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Winter in Antarctica Waters: Biology in the Southern Ocean Focus of New International Research Program and Partnerships

April 27, 2001

As weather warms in New England and we dream of summer days, a team of Woods Hole Oceanographic Institution (WHOI) scientists has headed south to the frigid waters around Antarctica for the first of a series of international cruises to study the distribution and behavior of krill – the major food source for most animals in the Southern Ocean. The eight-member WHOI team is using a variety of new technologies including a remotely operated vehicle to study the small shrimp-like crustaceans that form the base of the food chain for whales, penguins, seals and other marine life.

The 44-day cruise off Antarctica will be featured in daily reports on National Geographic Society’s (NGS) web site,, starting April 27. WHOI will also offer information on the project at its web site, The web project is the first activity in a new partnership between WHOI and NGS to provide more ocean science news to the general public.

Little is known about how krill survive during the winter months in the Southern Ocean. And while it isn’t the first time shipboard science has been conducted in the austral winter, researchers say the scale and sophistication of the technology being used and the level of collaboration of many organizations makes this program unique.

The research effort is part of a new international program called the Southern Ocean Global Ocean Ecosystems Dynamics experiment (or SO GLOBEC), which is part of a larger U.S. GLOBEC program which studies the potential impact of climate change on marine life. The pilot GLOBEC program was conducted on Georges Bank off the New England coast in the late 1990s and involved many WHOI scientists, ships and equipment.

Two icebreaking research ships operated by the National Science Foundation (NSF), the Laurence M. Gould and Nathaniel B. Palmer, recently departed from Punta Arenas, Chile, as part of a multinational effort that also will include research cruises by vessels from Germany, the United Kingdom, and Korea. The vessels will spend six weeks at sea around the West Antarctica Peninsula and in the Marguerite Bay region, where it is thought the larger animals spend the winter.

Scientists aboard the Gould will conduct detailed studies of the water-column on the continental shelf and in the bay from a series of fixed locations to determine how gyres and other circulation systems and sea ice in the region affect the distribution of krill and other animals. Penguins and seals have been tagged so that they can be tracked by satellite, allowing program scientists to refine their search areas.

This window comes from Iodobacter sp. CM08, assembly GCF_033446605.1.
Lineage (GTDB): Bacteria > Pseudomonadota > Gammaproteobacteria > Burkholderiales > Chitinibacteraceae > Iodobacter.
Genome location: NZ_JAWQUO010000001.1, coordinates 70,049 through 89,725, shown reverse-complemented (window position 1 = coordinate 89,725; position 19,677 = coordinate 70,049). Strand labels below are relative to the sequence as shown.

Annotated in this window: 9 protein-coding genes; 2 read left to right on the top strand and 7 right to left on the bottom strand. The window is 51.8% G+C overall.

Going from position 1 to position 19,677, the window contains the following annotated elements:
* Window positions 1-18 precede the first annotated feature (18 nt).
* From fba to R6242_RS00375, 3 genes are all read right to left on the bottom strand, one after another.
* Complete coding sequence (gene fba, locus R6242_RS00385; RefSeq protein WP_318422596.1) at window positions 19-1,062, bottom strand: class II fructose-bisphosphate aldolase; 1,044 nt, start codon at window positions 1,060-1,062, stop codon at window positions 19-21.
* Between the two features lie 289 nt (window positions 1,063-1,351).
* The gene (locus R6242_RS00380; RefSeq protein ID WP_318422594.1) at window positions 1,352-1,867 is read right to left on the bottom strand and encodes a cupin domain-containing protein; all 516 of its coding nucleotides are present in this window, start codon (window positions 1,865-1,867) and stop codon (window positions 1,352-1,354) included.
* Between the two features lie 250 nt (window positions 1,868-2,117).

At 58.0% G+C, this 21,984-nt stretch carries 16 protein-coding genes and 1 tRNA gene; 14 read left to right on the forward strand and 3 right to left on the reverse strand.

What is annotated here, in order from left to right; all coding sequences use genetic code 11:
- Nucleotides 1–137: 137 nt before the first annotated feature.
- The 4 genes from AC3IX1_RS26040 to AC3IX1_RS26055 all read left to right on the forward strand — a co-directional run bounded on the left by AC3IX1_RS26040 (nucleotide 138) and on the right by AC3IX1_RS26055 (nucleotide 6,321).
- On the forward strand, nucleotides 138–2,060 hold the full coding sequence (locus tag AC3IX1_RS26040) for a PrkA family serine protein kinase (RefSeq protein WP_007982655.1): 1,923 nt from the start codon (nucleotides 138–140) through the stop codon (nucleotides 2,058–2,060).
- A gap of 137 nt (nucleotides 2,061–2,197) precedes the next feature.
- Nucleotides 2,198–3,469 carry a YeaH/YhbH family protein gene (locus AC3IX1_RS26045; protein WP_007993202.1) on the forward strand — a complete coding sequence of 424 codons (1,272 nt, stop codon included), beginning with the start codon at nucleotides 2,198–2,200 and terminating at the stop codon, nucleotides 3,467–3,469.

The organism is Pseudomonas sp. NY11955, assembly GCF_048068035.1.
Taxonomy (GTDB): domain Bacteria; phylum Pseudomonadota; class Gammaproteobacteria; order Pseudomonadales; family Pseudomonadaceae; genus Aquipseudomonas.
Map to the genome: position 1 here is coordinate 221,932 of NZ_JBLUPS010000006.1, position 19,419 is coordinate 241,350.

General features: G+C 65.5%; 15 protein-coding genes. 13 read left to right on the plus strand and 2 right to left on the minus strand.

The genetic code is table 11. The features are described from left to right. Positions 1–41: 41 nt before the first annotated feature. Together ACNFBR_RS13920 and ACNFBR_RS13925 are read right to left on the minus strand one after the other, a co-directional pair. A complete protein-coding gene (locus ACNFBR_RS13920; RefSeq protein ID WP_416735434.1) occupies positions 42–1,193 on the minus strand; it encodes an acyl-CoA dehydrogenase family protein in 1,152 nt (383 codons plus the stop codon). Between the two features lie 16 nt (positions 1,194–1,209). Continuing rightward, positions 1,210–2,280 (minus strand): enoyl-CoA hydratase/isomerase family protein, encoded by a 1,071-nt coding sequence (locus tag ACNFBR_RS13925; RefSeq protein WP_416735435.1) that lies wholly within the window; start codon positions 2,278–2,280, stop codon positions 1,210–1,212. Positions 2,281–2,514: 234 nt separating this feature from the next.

At the same time scientists aboard the Palmer, including the WHOI team, will survey the western side of the Antarctic Peninsula centered on Marguerite Bay, one of the region’s most important krill wintering sites, to study the distribution of animals from krill to seals and whales. They will collect krill and other small animals with the Multiple Opening and Closing Net and Environmental Sensing System (MOCNESS), a set of plankton nets of different sizes with environmental sensors to record depth, temperature, and other water conditions. They will also use a specially equipped remotely operated vehicle (ROV) with video imaging systems to study krill and the algae they eat under the ice, and will tow an acoustic sled called BIOMAPER II to study krill, salps and other marine life in the water and under the ice.

The harsh conditions of the Southern Ocean at this time of year will test to the maximum the technological advantages the scientists enjoy, WHOI biologist and expedition participant Peter Wiebe noted. “Just the reality of learning how to carry out research aboard these vessels in ice-covered waters is going to be a tremendous challenge,” he said. Wiebe has been to sea on many cruises in harsh New England waters, but admitted this was a new challenge.

Wiebe said that new technologies to be deployed on the cruise are expected to return a wealth of data previously unattainable. Although high-frequency acoustics is a standard tool to map the distribution of krill, no other existing system has the capability of the Bio-Optical Multi-frequency Acoustical and Physical Environmental Recorder (BIOMAPER-II), a device that the SO GLOBEC researchers will employ. The fiber-optic-based technology will allow the researchers to map the ocean to a depth of 500 meters (1642 feet). “We can actually see simultaneously up and down,” Wiebe said. “This capability is going to give a far deeper reach into the water column. We going to be able see and actually quantitatively assess the abundance of krill at substantial depths.”